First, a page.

A word to those who try this next, cutting foam-core is difficult and hurts the wrist, especially when using an x-acto knife. I was telling the girls at work about this, and one suggested using an electric carving knife – yes, that knife that you take out two or three times a year for Easter/Thanksgiving/Christmas, just like a naughty churchgoer, to cut your turkey/chicken/ham/burnt tofu loaf.
I also decided to give it a try with cardboard. This was much easier on the wrist, but I didn’t have any wrapping paper left at this point, and I just wanted to see if it worked.
I was able to cut two dear heads out of one piece of foam-core, and having neglected to read the instructions, spray adhesively fixed the paper to the foam-core before cutting out the pieces, thought this didn’t cause an apocalypse of foam-core deer head.
I gave the second one to S. to bring to work and hang up in his office, and his coworkers thought he was awesome. But then again I also send him to work with cake or cookies sometimes, so maybe that’s not why.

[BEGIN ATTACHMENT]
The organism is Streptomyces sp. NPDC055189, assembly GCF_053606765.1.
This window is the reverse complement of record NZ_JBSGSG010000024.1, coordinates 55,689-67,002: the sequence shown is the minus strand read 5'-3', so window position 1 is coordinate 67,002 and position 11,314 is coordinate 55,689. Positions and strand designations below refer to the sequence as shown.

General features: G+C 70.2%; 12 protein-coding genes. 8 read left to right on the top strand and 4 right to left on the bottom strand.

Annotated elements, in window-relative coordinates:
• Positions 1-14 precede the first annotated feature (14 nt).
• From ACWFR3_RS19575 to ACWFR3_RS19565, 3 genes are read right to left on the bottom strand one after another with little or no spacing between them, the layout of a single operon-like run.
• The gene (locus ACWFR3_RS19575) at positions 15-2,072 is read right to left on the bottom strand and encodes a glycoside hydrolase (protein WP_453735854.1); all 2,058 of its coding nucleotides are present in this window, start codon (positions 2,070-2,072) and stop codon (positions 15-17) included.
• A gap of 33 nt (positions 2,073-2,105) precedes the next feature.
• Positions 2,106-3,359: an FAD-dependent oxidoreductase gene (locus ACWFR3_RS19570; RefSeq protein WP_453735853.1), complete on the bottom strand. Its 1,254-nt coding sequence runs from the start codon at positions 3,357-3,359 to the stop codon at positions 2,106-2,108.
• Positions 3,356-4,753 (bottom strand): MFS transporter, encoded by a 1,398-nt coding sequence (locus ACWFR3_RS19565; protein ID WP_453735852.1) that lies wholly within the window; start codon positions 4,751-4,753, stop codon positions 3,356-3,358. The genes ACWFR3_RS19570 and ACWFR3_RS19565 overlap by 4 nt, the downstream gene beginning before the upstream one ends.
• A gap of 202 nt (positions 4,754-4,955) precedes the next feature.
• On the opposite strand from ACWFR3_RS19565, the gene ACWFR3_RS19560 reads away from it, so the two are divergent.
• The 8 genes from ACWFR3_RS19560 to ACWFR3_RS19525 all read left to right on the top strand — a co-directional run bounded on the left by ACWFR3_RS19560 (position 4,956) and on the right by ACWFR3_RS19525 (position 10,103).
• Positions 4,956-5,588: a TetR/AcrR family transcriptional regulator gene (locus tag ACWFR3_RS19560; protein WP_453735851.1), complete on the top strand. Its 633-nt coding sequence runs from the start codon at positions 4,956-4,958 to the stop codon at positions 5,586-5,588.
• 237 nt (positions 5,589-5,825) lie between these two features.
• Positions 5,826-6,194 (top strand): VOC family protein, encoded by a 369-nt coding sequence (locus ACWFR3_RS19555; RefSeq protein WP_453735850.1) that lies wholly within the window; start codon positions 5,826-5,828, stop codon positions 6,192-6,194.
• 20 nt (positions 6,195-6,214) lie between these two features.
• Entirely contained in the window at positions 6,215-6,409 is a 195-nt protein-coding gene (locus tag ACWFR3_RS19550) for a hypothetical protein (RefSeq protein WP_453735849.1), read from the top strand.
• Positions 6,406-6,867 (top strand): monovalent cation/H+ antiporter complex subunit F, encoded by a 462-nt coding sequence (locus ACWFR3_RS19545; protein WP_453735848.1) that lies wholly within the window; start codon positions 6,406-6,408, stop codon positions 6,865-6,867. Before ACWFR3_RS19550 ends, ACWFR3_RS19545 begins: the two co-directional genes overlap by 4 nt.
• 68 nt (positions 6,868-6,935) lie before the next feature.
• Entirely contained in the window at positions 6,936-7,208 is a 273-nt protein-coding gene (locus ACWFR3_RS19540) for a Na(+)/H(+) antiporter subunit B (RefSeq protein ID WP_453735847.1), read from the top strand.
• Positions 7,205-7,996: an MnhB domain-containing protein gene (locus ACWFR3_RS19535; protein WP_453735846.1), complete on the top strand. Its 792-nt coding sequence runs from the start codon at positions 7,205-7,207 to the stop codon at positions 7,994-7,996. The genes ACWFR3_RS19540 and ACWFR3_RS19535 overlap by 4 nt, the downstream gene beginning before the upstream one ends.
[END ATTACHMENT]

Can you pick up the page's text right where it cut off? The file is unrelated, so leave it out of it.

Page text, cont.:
Today I decided to try my hand at some pattern mixing. Okay, I didn’t decide to pattern mix, but instead was forced. You see, I wanted to wear my nice cotton Millie-made skirt, but I found that I had destroyed my pink t-shirt, and my purple t-shirt, in a mission to decrease wardrobe/create a quilt/get rid of pilled clothing. It seems both these shirts, that were victims of the scissors, were the only two that went with this skirt. Enter pattern mixing with this shirt, which I also made, that has a matching light mocha colour. And I had already shaved my legs, so I had to wear the skirt!
I also decided to wear this necklace, which I made yesterday, from a spoon. More on that after the jump (if you are reading via blog). I got the idea from a pendant necklace Sarah got from an artisan.
Happy Stitch in Public Day, everyone! Due to a schedule that involves a Black-footed ferret and making homemade glow sticks (although not at the same time. Learning that lesson once was more than enough…), I’m not sure if I’ll be able to get out there and stitch, but if you knit, crochet, embroider, applique, etc. and have the chance, go out and show the world what you do!